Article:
I was one of those ornery hiring managers who wanted to be challenged by a candidate’s cover letter and dazzled with an achievement-heavy résumé. Most of the time, I was disappointed in what I saw. Sure, there are lots of hiring managers who don’t give a rat’s behind about how good or bad your cover letter is, or who may not even be aware of how a well-written, hiring-manager-focused cover letter can indicate a strong résumé is likely attached.
And then there’s those who want to see how good you are at understanding how to use the cover letter to promote yourself as key resource for the hiring manager instead just promoting yourself. You have just 5 to 7 seconds to grab a hiring manager’s attention with your cover letter and you MUST do that with your opening sentence. Do NOT state the obvious like most cover letters do.
But for those of you who want to stand out from the crowd of candidates who are equally qualified, here’s a list of 10 cover letter clichés that will kill your efforts for going further in the hiring process – especially if the hiring manager is someone who also wants that “something extra” from a candidate’s cover letter. Avoid these (and similar-sounding ones) like the plague.
I have enclosed my résumé for your consideration… For crying out loud – I’m reading a cover letter. I KNOW that your résumé is going to follow the cover letter and OF COURSE you want me consider it. You must get to the point immediately. Place the position title for which you are applying in the “re:” line just above your opening salutation. You can get that bit of business out of the way and not waste precious space stating the obvious.
As you can see from my résumé…/As my résumé reveals, I have…Why do I need to look at your résumé if you’ve summarized it in your cover letter? That’s another misuse of valuable space. Never use your cover letter as a summary of your duties, responsibities, degrees, certifications, awards, etc. But DO include accomplishments – even better if you can attach some value to those accomplishments, such as revenues generated, costs avoided, percent improvement. And put that information close to the top.
I am a self-starter/self-motivated/conscientious…Says who? You? This is just another way of saying you are a hard worker. Well, guess what…so is my grandson who works at Pizza Hut part time while pursuing his undergraduate studies. Such statements do not differentiate you from others who may be saying the same thing. Any statement about your personal qualities written by YOU will naturally be somewhat suspect because you won’t be writing that you are lazy, unmotivated, and require a kick start. Avoid the self-accolades. These are qualities that are best said about you by others.
I feel that/I believe that/I’m confident that you will find….Hiring managers aren’t persuaded by what you feel, believe, think, or how confident you are about your qualifications for the position. They will determine that by seeing how much value your accomplishments (not duties or responsibilities) brought to previous positions from your résumé. Avoid such squishy language because it turns off many hiring managers.
I am passionate about…/I love working with… Again, a hiring manager has no interest in what you love or what you are passionate about. More squishy language to avoid.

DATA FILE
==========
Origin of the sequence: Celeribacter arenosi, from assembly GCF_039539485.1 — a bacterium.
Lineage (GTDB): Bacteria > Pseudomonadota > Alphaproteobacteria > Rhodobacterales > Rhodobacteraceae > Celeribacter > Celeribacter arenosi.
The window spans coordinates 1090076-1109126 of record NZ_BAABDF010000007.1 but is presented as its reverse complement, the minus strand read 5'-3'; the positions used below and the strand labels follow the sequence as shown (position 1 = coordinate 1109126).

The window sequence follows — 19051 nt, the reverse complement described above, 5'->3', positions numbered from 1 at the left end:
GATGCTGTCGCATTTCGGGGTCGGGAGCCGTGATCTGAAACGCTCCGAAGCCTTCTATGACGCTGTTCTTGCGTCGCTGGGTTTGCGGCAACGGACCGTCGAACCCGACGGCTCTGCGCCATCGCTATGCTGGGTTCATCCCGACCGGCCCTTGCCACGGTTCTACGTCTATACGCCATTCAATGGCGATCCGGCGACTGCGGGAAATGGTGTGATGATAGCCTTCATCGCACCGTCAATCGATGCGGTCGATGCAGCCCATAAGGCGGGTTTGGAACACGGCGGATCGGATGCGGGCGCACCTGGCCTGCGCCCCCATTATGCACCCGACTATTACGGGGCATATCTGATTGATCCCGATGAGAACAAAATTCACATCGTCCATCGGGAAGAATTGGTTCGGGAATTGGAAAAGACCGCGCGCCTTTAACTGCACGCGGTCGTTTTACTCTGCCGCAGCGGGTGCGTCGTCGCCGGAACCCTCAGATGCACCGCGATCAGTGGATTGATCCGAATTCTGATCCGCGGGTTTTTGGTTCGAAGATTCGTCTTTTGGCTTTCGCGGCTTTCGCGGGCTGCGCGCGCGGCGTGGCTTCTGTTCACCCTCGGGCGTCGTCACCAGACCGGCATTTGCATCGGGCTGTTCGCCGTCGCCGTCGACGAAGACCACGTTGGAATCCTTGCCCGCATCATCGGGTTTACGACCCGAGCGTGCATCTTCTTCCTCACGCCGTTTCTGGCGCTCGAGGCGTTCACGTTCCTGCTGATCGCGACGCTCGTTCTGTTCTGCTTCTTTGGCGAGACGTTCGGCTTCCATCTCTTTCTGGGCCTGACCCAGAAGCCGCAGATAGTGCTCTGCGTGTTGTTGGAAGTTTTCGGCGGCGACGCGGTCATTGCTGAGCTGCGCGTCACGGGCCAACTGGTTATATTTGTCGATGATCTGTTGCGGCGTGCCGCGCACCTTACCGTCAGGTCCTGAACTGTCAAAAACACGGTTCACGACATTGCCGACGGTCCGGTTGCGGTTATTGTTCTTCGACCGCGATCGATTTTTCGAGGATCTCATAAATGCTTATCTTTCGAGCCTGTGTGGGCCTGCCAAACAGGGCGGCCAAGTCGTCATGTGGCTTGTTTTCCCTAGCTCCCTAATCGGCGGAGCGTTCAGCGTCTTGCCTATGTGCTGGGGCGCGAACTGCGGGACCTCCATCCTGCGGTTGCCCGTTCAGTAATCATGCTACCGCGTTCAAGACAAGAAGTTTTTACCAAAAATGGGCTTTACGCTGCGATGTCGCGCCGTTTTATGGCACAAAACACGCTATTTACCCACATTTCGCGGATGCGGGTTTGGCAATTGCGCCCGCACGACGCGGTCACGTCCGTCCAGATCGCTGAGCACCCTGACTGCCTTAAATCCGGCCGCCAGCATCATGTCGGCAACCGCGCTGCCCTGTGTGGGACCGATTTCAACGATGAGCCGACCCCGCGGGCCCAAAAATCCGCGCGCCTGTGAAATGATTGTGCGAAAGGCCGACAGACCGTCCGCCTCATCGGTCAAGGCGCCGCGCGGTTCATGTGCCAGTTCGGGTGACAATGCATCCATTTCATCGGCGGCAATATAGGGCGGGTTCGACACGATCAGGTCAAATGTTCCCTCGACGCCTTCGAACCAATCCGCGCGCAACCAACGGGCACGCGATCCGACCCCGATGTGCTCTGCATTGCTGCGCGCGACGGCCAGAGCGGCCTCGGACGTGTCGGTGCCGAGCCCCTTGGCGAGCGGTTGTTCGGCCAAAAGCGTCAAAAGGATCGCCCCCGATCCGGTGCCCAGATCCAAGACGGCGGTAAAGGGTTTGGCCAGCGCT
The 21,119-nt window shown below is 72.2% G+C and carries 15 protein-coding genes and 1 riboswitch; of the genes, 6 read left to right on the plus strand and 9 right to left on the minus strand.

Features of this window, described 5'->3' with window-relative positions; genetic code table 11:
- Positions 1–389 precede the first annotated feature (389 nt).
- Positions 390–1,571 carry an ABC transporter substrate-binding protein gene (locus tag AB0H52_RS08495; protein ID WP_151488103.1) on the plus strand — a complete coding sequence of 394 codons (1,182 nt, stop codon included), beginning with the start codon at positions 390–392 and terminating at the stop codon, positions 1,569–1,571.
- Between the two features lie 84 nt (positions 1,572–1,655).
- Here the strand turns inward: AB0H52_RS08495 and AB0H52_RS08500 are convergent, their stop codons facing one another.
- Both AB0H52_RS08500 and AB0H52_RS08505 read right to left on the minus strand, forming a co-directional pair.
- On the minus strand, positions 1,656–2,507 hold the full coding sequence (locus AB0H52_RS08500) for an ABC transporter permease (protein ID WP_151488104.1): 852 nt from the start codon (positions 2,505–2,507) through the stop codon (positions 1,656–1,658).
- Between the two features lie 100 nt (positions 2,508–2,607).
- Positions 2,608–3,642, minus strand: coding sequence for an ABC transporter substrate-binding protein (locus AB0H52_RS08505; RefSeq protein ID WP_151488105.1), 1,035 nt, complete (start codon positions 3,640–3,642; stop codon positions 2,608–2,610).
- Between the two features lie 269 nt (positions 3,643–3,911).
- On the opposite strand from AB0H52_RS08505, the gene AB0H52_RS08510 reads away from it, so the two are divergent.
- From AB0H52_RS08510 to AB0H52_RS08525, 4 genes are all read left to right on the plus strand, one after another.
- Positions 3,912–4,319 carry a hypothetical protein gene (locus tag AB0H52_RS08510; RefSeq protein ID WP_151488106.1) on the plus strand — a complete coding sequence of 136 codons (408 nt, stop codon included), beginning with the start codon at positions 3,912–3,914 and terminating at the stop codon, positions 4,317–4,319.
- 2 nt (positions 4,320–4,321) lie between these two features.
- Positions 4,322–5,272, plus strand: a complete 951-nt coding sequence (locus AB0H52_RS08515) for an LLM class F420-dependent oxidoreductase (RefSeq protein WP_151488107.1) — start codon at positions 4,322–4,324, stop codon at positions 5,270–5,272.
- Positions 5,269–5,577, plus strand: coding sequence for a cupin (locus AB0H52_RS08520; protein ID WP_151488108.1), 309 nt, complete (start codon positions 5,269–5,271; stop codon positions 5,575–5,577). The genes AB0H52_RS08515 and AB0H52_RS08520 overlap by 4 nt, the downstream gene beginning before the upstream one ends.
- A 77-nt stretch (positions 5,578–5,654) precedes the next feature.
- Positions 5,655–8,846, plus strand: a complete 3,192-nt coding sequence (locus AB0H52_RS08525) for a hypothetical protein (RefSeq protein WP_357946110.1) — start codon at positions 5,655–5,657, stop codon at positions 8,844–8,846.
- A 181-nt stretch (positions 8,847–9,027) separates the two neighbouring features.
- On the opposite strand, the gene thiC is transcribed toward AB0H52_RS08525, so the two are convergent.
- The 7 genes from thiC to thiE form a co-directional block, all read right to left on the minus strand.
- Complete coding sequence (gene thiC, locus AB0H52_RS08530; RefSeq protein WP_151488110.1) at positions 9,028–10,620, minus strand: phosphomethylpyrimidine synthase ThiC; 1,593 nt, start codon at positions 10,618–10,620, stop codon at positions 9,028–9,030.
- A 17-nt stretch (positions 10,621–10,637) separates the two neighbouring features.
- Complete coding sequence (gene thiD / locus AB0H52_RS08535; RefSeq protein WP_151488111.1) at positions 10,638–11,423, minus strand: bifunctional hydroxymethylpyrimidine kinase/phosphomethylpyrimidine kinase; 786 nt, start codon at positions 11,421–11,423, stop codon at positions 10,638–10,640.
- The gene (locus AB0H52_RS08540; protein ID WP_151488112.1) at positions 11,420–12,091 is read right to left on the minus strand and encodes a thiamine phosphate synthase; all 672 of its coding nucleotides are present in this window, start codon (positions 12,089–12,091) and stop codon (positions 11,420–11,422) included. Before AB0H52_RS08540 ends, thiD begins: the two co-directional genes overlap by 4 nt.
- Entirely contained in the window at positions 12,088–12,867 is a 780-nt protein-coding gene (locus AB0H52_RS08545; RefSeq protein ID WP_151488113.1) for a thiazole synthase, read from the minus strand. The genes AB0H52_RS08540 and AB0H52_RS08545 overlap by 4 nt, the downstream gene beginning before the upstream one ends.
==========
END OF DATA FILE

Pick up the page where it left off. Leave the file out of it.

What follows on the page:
I have a proven track record…Really? Then for me to believe the “proof” I’ll need to see highlighted accomplishments on your résumé that are (1) quantified or (2) demonstrate a contribution beyond duties and responsibilities to the organization’s higher strategic objectives. Don’t write this if you can’t comply with either/both of these requirements.
Thank you for your time and consideration. Two statements that shouldn’t appear in a cover letter if you fully grasp the purpose of a cover letter: Please and Thank you. The cover letter should have a declarative tone as it’s a promotional piece that affirms your expertise as the problem solver the hiring manager is looking for. Their “time and consideration” is part of their job – they aren’t doing you a favor.
I look forward to hearing from you…Of course you do. If you are the expert problem solver you claim to be, the hiring manager should be looking forward to hearing from you. To improve your odds of contining forward in the hiring process, you have to take control of the next contact. Tell that hiring manager you will be contacting him or her in the next few days to further discuss how you can be that solutions provider he or she has been looking for. And initiate the contact.
I can be reached at the numbers below (or above). Do you really need to tell a hiring manager how to contact you when your contact information is at the top of the cover letter or underneath your signature block?
Please feel free to contact me with any questions you may have. Really? Do you have to tell a hiring manager to do this?
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My name is Donn LeVie Jr. and I’m a former hiring manager for Fortune 500 companies (Phillips Petroleum, Motorola, Intel Corporation, and others) and have worked in the federal government (NOAA) and in academia as an adjunct faculty lecturer in the Department of Natural Sciences and Mathematics for the University of Houston (Downtown Campus). I am the author of Strategic Career Engagement(September 2015), and the book that reset the rules for successful job and career strategies: Confessions of a Hiring Manager Rev. 2.0 (June 2012, Winner of the 2012 Global eBook Award and Winner of the 2012 International Book Award for Jobs/Careers). I lead career strategy seminars at conferences, business/trade schools, colleges and universities, and U.S. military veterans organizations. I also offer a Career Engagement Evaluation subscription program to associations as a member benefit.
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